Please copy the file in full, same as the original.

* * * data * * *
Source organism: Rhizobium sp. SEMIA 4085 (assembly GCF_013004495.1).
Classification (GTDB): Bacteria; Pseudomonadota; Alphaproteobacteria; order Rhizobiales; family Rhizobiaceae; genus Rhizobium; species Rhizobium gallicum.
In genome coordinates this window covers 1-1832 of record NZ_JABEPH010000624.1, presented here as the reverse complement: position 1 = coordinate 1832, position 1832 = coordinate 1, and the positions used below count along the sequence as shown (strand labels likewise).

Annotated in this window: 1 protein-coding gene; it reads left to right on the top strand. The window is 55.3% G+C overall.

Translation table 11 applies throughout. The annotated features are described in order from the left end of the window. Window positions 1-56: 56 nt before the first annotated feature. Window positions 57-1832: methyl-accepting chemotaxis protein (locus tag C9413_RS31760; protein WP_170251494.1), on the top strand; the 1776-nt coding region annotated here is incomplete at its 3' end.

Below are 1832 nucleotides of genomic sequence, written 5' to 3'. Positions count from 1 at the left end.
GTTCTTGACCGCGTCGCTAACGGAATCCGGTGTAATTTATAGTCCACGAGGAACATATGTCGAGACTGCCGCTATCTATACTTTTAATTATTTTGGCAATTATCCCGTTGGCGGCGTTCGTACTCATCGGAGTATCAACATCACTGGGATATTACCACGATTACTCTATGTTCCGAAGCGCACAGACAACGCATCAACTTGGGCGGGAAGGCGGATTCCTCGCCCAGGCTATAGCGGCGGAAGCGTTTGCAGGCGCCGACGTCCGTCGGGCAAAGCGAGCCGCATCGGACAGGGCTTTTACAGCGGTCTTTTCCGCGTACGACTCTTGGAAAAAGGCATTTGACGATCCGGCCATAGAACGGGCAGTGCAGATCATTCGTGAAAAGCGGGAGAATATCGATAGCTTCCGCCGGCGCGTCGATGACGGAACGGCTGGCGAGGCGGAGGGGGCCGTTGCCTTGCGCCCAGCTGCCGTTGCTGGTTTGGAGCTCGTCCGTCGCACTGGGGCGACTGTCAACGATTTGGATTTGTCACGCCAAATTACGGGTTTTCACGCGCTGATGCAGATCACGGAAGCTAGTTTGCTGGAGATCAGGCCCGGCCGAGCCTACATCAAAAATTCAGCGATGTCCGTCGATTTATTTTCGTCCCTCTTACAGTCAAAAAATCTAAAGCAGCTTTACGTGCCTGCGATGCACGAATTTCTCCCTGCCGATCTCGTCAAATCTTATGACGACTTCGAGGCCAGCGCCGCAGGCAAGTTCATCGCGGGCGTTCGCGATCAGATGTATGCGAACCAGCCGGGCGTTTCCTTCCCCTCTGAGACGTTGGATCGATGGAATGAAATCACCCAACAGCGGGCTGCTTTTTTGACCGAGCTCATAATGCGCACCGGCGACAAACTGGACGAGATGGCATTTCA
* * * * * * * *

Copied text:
Source organism: Rhizobium sp. SEMIA 4085 (assembly GCF_013004495.1).
Classification (GTDB): Bacteria; Pseudomonadota; Alphaproteobacteria; order Rhizobiales; family Rhizobiaceae; genus Rhizobium; species Rhizobium gallicum.
In genome coordinates this window covers 1-1832 of record NZ_JABEPH010000624.1, presented here as the reverse complement: position 1 = coordinate 1832, position 1832 = coordinate 1, and the positions used below count along the sequence as shown (strand labels likewise).

Annotated in this window: 1 protein-coding gene; it reads left to right on the top strand. The window is 55.3% G+C overall.

Translation table 11 applies throughout. The annotated features are described in order from the left end of the window. Window positions 1-56: 56 nt before the first annotated feature. Window positions 57-1832: methyl-accepting chemotaxis protein (locus tag C9413_RS31760; protein WP_170251494.1), on the top strand; the 1776-nt coding region annotated here is incomplete at its 3' end.

Below are 1832 nucleotides of genomic sequence, written 5' to 3'. Positions count from 1 at the left end.
GTTCTTGACCGCGTCGCTAACGGAATCCGGTGTAATTTATAGTCCACGAGGAACATATGTCGAGACTGCCGCTATCTATACTTTTAATTATTTTGGCAATTATCCCGTTGGCGGCGTTCGTACTCATCGGAGTATCAACATCACTGGGATATTACCACGATTACTCTATGTTCCGAAGCGCACAGACAACGCATCAACTTGGGCGGGAAGGCGGATTCCTCGCCCAGGCTATAGCGGCGGAAGCGTTTGCAGGCGCCGACGTCCGTCGGGCAAAGCGAGCCGCATCGGACAGGGCTTTTACAGCGGTCTTTTCCGCGTACGACTCTTGGAAAAAGGCATTTGACGATCCGGCCATAGAACGGGCAGTGCAGATCATTCGTGAAAAGCGGGAGAATATCGATAGCTTCCGCCGGCGCGTCGATGACGGAACGGCTGGCGAGGCGGAGGGGGCCGTTGCCTTGCGCCCAGCTGCCGTTGCTGGTTTGGAGCTCGTCCGTCGCACTGGGGCGACTGTCAACGATTTGGATTTGTCACGCCAAATTACGGGTTTTCACGCGCTGATGCAGATCACGGAAGCTAGTTTGCTGGAGATCAGGCCCGGCCGAGCCTACATCAAAAATTCAGCGATGTCCGTCGATTTATTTTCGTCCCTCTTACAGTCAAAAAATCTAAAGCAGCTTTACGTGCCTGCGATGCACGAATTTCTCCCTGCCGATCTCGTCAAATCTTATGACGACTTCGAGGCCAGCGCCGCAGGCAAGTTCATCGCGGGCGTTCGCGATCAGATGTATGCGAACCAGCCGGGCGTTTCCTTCCCCTCTGAGACGTTGGATCGATGGAATGAAATCACCCAACAGCGGGCTGCTTTTTTGACCGAGCTCATAATGCGCACCGGCGACAAACTGGACGAGATGGCATTTCA